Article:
Sunday, May 31, 2015

Malcolm Cowley: 'Exile's Return: A Literary Odyssey of the 1920s' (Take II)

In Malcolm Cowley's Exile's Return: A Literary Odyssey of the 1920s, there's a lot about Marcel Proust, James Joyce, and Hart Crane -- though nothing much about the twists and turns of Cowley's relationship with Peggy Baird (1890-1970), nor hers with Hart Crane (1899-1932) before the latter jumped from the deck of the SS Orizaba into egolfo de México, never to be seen again. Alas.     
What Cowley was thinking about in the 1920s: "I was violently opposed to what I called 'the fallacy of contraction.' 'Writers,' I observed in my notebook, 'often speak of 'saving their energy,' as if each . . . were given a nickel's worth of it . . . at liberty to spend -- one cent on Love, one cent on Livelihood, two cents on Art . . . and the remainder on a big red apple . . .  To me, the mind of a poet resembles Fortunatus's purse: the more spent, the more it supplies. . ."  ~ Malcolm Cowley, Exile's Return: A Literary Odyssey of the 1920s (Penguin Books, 1986 reprint of the 1956 Viking Press edition; original edition published in 1934), page 161.
"'There are many writers who deliberately contract the circle of their interests. They refuse to participate in the public life of their time, or even in discussion of social questions. They avoid general ideas, are 'bored' by this, 'not concerned' with that. They confine themselves to literary matters -- in the end, to literary gossip. And they neglect the work of expanding the human mind to its extremist limits of thought and feeling -- which, as I take it, is the aim of literature.'" ~ Malcolm Cowley, Exile's Return, page 161.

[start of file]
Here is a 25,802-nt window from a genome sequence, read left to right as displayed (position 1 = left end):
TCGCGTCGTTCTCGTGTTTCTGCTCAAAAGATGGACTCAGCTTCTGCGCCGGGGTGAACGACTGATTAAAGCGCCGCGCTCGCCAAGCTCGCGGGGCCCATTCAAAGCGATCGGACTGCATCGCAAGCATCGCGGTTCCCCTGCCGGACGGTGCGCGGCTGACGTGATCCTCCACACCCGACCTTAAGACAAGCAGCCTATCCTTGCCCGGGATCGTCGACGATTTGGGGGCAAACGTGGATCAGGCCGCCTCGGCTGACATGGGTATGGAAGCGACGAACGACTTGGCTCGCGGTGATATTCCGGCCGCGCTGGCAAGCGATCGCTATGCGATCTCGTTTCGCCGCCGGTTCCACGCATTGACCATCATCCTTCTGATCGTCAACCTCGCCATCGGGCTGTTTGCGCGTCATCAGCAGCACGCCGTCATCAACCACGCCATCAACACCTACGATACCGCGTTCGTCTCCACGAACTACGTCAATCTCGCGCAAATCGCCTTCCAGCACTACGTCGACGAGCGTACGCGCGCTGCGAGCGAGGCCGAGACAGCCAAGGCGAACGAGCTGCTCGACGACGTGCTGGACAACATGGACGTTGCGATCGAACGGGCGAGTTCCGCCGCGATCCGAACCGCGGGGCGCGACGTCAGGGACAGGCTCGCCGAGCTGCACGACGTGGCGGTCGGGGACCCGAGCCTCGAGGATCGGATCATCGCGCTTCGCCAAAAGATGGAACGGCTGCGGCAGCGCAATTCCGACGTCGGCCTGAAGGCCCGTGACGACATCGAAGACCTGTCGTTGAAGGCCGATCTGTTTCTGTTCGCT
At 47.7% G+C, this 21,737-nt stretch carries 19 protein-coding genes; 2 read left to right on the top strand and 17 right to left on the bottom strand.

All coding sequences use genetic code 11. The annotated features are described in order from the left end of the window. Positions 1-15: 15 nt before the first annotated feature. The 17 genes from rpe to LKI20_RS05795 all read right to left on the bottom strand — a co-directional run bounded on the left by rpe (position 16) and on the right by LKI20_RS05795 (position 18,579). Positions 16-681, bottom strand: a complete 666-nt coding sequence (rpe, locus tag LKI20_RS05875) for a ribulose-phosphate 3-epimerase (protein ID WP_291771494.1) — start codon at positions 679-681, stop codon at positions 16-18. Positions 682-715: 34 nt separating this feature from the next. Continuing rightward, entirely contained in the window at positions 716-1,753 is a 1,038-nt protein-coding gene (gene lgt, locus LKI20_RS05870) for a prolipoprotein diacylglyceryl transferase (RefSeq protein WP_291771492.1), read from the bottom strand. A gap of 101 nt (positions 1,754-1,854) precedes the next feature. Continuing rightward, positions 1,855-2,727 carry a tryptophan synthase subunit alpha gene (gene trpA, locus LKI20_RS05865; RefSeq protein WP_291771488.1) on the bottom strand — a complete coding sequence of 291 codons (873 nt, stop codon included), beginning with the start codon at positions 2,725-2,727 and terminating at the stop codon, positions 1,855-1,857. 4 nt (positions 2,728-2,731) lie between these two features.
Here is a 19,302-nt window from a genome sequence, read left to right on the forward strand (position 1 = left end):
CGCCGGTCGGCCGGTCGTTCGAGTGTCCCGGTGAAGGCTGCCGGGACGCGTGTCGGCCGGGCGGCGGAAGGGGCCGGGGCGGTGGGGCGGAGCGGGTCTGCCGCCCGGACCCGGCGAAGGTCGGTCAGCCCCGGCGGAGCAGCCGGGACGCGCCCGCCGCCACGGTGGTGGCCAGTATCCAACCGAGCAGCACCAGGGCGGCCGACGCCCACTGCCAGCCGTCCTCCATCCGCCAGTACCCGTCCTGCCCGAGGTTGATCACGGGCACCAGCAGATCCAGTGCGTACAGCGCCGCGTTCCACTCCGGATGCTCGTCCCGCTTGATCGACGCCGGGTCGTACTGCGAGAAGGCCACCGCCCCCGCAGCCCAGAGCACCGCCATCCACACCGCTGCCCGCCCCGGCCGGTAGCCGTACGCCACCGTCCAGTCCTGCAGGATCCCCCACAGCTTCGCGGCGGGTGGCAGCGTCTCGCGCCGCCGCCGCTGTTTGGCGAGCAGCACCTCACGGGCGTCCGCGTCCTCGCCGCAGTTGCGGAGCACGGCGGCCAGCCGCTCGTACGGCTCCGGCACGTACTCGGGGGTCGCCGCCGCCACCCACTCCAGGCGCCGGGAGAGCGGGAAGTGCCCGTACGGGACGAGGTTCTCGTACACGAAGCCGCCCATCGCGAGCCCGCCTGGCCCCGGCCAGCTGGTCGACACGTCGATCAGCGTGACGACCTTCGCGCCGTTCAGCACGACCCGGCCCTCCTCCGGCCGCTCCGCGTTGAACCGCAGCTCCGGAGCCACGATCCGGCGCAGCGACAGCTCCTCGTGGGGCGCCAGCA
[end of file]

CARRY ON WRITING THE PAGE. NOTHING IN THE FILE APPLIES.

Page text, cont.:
Today's Rune: Movement. 


Charles Gramlich said...

I've often been interested in the ex pats but have never really read a whole work examining them.

Luma Rosa said...

Hi, Erik!
I know little of Malcolm Cowley, as editor, poet and historian of American literature, who wrote about the Lost Generation of the 20s - Ernest Hemingway, Ezra Pound and F. Scott Fitzgerald who self-exile in Europe after World War II in search of real root of the English language. About the books I can say nothing but the quotes that left the post, loved it!